Iranian President Mahmoud Ahmadinejad called for calm Tuesday after the rial tumbled to a record low against the dollar amid tightening sanctions and accelerating inflation.
“We’re all in the same boat, Iran is a great nation and we will overcome this,” Ahmadinejad said at a press conference in the capital, Tehran, blaming the drop on a “psychological war” being waged against Iran.
The rial, which has declined in value over the past year, dropped about 18 percent on Monday, reaching 35,000 to the dollar on the unofficial market. The currency was trading at 39,000 to the dollart Tuesday, according to traders in Tehran. That compares with the official value of 12,260 rials per dollar set by the central bank, a rate to which most Iranians, except some importers of essential goods including medicines, meat and grains, don’t have access.
Iran’s economy is suffering after the U.S. and the European Union tightened trade and financial sanctions in the past year. The restrictions, aimed at curbing Iran’s nuclear program, have limited the country’s ability to sell oil, its biggest export, and other goods in return for currencies such as dollars and euros. The U.S. and its allies say they fear Iran intends to develop atomic weapons, an allegation the Islamic Republic denies.
“The collapse of Iran’s currency portends a collapse of Iran’s economy, possibly including the institution of rationing basic necessities,” said Kenneth Katzman, a Mideast analyst at the non-partisan Congressional Research Service in Washington. “Such an outcome is virtually certain to discredit Iran’s leaders further in the eyes of the public, and spark street unrest. Iran’s leaders surely are calculating these costs against the benefits of preserving their uranium-enrichment program in its current form.”
Ahmadinejad said there was “no economic justification” for the rial’s dive, which he attributed to the drop in oil income and targeting of Iranian banks.
“The enemy is administering pressure and it’s lying when they say it’s pressuring the government,” he said. “It’s pressuring the nation, the people.”
Israeli Prime Minister Benjamin Netanyahu said in a speech at the United Nations last week that a “clear red line” should be drawn on Iran’s uranium-enrichment program. Ahmadinejad described the address, in which Netanyahu produced a drawing of a bomb with a lit fuse, as “an insult” to delegates. Netanyahu needed to work on his drawing skills, he added.
The rial’s dive happened about a week after the opening of an exchange center by the government, aimed at stabilizing the market. Central bank Governor Mahmoud Bahmani, cited in the Donya-e-Eqtesad newspaper yesterday, said the institution will “fully cover real demand” for foreign currencies. Importers of basic goods such as industrial and agricultural machinery can benefit from a discount from the market rate at the center.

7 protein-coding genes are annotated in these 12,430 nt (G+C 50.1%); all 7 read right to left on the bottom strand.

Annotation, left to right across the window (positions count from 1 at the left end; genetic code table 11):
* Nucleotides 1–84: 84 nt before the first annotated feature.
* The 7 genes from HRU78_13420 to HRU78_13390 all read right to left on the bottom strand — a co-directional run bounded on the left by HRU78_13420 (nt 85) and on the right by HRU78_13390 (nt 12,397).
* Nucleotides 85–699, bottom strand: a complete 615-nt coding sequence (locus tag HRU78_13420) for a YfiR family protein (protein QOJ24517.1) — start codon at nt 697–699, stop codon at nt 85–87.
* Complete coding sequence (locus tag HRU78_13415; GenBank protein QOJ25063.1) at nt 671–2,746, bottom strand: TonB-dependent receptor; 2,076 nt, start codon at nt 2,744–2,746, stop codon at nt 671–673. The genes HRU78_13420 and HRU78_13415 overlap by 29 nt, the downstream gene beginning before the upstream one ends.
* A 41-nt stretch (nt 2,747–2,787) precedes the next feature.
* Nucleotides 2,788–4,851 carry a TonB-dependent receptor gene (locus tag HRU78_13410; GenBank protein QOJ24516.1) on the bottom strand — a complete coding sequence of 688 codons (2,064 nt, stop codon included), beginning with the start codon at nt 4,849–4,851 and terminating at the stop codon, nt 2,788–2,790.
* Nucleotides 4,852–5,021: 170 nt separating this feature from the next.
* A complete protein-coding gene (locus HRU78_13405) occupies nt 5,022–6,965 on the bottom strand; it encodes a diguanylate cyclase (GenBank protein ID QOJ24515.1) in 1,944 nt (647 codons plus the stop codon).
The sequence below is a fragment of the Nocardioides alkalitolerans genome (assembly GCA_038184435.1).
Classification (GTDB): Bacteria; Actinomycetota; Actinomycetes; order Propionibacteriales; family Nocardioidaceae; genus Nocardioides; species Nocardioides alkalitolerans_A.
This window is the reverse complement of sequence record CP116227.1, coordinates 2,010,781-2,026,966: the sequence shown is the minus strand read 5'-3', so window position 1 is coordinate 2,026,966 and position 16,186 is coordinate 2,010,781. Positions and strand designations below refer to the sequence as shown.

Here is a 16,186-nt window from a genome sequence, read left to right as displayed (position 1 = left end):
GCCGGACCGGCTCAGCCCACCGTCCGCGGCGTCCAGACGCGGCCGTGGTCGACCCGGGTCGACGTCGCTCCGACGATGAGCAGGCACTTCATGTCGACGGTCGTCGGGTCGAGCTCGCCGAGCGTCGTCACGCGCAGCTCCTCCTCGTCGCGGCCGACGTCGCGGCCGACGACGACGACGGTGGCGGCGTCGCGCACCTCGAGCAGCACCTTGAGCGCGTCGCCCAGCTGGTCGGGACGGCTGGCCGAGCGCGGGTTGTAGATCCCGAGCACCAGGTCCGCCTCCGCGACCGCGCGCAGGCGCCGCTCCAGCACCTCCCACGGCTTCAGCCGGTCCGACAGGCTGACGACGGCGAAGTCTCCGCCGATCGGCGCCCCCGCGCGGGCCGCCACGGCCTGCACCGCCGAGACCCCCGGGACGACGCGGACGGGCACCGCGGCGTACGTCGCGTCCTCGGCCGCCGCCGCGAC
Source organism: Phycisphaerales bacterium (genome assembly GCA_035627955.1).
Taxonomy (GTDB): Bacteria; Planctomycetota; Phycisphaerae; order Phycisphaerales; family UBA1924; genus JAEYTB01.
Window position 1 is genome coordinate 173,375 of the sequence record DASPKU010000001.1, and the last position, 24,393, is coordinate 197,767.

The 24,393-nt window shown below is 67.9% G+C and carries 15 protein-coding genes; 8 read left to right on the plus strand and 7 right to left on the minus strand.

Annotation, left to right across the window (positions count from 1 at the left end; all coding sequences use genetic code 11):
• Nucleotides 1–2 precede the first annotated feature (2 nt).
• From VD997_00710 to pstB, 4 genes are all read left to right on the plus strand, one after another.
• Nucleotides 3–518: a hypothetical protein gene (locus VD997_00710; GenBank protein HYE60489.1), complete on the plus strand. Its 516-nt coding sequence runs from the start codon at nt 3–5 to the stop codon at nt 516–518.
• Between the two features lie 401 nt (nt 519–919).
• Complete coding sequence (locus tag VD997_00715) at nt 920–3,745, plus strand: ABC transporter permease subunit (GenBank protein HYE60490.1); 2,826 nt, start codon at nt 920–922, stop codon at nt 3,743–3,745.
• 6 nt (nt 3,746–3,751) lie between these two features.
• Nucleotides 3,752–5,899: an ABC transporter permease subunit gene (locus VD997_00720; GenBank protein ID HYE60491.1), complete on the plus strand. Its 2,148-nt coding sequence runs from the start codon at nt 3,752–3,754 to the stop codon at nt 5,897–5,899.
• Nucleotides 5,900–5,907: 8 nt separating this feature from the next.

“Managing the currency market means that the government must be able to direct demand away from speculation and toward real demand,” parliamentary member Hadi Ghavami was cited as saying in a report by the state-run Fars news agency yesterday.
“Supplying currency at a rate 2 percent below street prices” isn’t an appropriate policy, Ghavami said. “The government was supposed to manage currency fluctuations, instead it’s its own management that is fluctuating.”
With accelerating inflation eroding the value of the rial, Iranians have turned to dollars and gold to protect savings. Some ordinary Iranians have also started to trade foreign currencies in the hope of making some cash, according to a report by the state-run Mehr news agency.
Ahmad Karimi-Esfahani, head of the society of syndicates and bazaar, said the government “isn’t fit” to make decisions for the markets.
“The government’s wrong decisions have fed the price bubble for foreign currencies,” Karimi-Esfahani said in a report published by Mehr. “The government has incited ordinary Iranians to trade currencies and today we are seeing that as much as it injects currencies into the market, it still can’t meet demand.”
Iran’s inflation rate rose to 23.5 percent in the month that ended on Aug. 20 from 22.9 percent the previous month, according to the central bank. The real rate is 29 percent, Parliament Speaker Ali Larijani said last month, according to Shargh newspaper.
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